May 20, 2015 by Canadian Plastics
Following a setback caused by the drop in oil prices, the Canadian economy is once again heading toward sustainable balanced growth, according to the Bank of Canada.
In a speech given to the Greater Charlottetown Area Chamber of Commerce, BoC Governor Stephen Poloz noted that, overall, non-energy exports are performing well. According to the Bank’s Spring Business Outlook Survey, companies that are benefiting from stronger U.S. demand are starting to feel capacity pressures, which indicate they may soon need to increase investment.
“Outside of the energy sector, the outlook for investment is positive,” Poloz said.
The Bank is also watching trends in the creation of new companies in Canada. Many exporting companies were lost during the recession, but there are early signs of a recovery in firm creation, Poloz noted.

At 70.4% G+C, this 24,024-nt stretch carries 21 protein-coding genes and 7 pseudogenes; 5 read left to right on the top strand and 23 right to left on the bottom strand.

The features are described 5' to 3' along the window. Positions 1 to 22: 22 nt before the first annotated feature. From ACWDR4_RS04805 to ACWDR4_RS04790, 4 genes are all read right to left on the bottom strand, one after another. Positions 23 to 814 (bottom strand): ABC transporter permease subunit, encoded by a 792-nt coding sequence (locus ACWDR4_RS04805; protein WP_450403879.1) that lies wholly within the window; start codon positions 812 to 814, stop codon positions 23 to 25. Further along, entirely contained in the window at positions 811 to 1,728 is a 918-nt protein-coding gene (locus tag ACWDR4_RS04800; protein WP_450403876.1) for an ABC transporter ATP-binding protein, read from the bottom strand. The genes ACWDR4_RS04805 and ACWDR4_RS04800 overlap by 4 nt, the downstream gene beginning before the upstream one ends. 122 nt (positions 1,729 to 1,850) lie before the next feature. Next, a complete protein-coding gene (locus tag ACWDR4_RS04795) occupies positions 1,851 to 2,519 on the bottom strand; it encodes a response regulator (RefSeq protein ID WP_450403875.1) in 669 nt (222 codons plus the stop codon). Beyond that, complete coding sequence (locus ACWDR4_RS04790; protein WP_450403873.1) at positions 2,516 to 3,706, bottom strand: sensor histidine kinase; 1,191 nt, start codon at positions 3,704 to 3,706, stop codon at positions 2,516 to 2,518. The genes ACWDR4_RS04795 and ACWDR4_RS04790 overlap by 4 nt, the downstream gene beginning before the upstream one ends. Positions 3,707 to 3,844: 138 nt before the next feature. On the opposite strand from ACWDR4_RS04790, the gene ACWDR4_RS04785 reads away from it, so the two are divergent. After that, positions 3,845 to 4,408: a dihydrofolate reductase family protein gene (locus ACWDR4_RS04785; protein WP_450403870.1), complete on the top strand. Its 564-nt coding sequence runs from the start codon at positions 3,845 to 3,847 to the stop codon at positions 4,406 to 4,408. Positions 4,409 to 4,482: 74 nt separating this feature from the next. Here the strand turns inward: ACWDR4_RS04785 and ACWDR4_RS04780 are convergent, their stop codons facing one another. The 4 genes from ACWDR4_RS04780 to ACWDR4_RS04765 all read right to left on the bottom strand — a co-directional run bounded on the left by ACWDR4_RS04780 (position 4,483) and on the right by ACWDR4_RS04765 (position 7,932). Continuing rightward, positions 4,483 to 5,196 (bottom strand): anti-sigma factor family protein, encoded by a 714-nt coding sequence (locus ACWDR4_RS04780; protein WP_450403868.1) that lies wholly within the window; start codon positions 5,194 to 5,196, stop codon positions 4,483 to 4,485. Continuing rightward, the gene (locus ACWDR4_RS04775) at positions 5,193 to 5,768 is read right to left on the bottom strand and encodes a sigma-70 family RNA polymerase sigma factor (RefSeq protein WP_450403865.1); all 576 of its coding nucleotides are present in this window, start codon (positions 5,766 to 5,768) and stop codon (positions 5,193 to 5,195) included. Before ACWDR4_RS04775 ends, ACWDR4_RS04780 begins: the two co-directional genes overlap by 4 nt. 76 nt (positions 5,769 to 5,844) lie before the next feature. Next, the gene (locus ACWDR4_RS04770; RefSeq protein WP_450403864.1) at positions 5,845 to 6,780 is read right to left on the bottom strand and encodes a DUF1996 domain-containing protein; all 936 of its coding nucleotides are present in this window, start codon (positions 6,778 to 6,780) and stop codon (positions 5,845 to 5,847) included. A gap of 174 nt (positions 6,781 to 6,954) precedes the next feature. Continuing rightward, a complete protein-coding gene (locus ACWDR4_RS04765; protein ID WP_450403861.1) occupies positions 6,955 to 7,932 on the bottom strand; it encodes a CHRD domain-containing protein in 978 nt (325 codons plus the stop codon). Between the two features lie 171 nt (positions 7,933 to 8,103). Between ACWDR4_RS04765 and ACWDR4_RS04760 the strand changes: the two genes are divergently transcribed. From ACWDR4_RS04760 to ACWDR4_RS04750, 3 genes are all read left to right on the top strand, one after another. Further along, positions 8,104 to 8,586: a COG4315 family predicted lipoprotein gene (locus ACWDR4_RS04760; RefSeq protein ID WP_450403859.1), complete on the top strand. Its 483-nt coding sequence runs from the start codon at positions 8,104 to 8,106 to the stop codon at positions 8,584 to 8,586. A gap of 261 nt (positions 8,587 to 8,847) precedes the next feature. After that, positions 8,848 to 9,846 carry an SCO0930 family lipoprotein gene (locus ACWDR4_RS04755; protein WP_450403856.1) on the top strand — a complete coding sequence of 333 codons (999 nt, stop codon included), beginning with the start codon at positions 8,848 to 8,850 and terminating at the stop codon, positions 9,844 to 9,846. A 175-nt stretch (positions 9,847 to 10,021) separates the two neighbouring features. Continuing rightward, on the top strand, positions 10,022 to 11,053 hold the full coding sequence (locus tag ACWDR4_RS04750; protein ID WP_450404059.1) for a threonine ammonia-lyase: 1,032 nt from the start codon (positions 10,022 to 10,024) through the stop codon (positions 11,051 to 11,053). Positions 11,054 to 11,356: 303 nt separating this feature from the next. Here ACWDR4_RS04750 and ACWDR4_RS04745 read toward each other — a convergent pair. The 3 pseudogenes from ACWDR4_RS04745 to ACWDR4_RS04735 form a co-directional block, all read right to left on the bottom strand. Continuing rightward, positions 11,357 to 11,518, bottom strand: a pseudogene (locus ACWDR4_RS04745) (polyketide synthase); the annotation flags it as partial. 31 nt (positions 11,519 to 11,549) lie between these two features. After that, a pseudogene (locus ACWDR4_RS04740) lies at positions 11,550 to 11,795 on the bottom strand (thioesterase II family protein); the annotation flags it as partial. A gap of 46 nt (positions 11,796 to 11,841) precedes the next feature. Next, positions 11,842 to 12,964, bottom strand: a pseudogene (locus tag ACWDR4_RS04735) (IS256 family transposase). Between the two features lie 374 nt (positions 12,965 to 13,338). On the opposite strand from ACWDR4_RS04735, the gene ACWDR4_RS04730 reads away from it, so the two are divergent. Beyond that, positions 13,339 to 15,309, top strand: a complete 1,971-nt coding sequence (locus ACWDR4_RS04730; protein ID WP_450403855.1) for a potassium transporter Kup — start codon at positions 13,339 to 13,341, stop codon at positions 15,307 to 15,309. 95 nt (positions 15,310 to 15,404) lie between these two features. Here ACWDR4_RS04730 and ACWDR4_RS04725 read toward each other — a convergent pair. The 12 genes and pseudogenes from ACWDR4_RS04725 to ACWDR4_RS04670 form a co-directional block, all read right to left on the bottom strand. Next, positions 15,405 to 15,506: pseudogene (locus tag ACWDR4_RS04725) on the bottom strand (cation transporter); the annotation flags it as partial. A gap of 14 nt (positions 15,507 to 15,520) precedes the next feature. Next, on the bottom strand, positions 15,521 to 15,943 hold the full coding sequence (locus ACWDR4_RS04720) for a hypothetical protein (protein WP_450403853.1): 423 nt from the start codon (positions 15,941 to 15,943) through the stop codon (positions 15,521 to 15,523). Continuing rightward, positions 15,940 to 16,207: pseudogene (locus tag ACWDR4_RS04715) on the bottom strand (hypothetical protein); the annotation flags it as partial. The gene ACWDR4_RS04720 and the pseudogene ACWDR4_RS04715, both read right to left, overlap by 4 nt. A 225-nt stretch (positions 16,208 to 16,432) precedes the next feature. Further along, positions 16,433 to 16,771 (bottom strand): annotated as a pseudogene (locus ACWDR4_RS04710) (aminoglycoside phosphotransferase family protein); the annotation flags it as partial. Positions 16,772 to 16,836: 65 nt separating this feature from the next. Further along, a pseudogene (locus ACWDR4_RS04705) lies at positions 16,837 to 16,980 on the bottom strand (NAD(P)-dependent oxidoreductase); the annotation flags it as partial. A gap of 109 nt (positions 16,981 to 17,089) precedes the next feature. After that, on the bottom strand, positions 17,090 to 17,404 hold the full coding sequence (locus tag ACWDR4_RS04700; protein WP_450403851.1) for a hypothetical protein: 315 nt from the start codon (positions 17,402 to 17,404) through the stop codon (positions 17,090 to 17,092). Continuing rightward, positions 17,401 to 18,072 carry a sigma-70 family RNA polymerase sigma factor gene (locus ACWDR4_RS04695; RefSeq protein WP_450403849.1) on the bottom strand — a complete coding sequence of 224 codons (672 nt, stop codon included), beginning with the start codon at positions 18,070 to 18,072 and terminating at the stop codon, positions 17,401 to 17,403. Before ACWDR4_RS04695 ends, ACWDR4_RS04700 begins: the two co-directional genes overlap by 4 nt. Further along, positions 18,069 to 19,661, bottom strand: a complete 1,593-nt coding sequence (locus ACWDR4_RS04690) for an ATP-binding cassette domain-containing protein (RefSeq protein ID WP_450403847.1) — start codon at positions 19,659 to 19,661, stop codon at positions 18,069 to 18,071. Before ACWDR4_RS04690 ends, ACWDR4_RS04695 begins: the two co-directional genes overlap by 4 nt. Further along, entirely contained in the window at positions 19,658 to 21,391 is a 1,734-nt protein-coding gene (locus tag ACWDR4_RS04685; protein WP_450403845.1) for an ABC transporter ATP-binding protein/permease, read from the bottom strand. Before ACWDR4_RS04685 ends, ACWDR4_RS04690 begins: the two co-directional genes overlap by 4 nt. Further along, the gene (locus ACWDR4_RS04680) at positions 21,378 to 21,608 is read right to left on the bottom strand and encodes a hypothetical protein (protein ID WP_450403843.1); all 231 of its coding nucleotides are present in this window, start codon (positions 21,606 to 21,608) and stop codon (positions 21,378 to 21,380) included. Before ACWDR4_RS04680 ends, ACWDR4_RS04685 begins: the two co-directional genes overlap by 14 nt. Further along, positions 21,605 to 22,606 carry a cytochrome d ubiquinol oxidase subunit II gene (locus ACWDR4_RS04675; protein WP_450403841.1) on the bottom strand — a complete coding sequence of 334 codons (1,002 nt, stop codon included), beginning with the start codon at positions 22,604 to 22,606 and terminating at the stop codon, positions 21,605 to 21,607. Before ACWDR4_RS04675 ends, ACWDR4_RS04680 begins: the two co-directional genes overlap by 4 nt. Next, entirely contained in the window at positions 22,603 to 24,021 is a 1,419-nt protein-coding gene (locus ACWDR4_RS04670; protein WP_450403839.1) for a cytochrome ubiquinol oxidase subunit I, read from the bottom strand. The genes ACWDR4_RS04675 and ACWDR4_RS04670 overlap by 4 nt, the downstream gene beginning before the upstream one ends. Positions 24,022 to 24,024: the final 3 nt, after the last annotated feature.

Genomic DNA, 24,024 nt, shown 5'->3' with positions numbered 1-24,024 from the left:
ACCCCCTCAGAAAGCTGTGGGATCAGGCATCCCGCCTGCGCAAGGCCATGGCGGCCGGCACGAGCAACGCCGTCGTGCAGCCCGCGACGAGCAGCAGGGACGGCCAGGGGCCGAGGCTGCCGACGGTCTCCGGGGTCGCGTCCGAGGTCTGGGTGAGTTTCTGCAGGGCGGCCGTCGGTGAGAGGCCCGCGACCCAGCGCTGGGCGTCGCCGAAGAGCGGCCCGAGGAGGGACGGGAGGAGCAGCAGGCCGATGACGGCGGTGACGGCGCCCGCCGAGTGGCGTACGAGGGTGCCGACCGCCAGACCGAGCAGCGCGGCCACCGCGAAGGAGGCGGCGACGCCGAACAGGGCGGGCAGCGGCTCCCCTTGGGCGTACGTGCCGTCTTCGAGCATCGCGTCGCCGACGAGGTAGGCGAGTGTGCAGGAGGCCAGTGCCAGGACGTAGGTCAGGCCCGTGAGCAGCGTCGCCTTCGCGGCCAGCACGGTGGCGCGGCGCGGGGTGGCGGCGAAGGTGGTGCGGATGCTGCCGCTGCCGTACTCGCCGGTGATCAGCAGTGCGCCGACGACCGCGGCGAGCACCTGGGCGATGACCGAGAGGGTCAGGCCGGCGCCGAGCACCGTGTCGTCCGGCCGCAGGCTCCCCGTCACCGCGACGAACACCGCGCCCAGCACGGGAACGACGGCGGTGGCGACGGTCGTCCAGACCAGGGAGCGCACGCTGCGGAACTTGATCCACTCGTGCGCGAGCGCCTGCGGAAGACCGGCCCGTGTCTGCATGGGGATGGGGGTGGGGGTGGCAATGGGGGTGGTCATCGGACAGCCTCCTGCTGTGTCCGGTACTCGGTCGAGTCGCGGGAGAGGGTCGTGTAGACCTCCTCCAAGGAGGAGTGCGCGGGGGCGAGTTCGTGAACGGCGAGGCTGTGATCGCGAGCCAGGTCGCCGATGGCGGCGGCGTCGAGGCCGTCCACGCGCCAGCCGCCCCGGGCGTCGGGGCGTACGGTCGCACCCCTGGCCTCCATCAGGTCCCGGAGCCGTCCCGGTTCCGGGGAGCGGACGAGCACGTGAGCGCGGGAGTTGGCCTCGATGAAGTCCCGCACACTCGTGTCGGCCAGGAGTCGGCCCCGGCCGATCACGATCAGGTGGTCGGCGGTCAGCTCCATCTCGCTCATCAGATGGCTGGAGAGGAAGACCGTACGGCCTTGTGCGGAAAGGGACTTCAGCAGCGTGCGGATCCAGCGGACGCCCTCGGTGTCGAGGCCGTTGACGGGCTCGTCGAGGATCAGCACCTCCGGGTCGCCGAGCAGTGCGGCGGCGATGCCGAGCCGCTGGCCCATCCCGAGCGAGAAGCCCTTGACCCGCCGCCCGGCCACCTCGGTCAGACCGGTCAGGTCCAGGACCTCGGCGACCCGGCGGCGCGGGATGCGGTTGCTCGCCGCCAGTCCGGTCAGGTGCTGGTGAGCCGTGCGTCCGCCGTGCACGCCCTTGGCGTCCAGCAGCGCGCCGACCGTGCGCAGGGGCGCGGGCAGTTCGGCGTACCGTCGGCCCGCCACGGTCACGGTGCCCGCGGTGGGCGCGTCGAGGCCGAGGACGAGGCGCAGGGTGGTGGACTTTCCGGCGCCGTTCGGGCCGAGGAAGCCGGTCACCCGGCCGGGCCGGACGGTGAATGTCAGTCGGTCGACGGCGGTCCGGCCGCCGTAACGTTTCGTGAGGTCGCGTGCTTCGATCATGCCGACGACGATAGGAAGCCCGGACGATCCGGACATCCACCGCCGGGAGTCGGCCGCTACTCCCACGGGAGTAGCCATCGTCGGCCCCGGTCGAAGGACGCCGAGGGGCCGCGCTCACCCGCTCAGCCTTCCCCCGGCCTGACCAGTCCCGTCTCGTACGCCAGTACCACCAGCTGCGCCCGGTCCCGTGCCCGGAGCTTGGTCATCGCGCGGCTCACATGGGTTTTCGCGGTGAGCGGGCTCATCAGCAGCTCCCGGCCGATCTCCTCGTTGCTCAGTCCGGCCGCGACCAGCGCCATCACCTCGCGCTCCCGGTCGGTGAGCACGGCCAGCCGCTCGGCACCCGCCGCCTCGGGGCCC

The January interest rate cut has contributed to easier financial conditions in Canada. A three-cent drop in the Canadian dollar would mean that companies with existing export contracts in U.S. dollars will receive an extra $15–20 billion in 2015.
Currently, the oil price shock continues to have a net negative impact on the economy. “While there’s still a risk that lower oil prices could have a greater impact, the signs we have seen to date lead us to believe that the impact of the shock is proving to be faster than we first expected, but not larger,” Poloz said.
The Bank’s task of judging the underlying trend of inflation has been challenging over the past year because of the various shocks experienced by the economy. “Our current best judgment is that the underlying trend of inflation is somewhere around 1.6 per cent to 1.8 per cent,” Poloz said.
While the environment remains uncertain, the BoC’s latest projection shows the Canadian economy returning to full capacity around the end of 2016.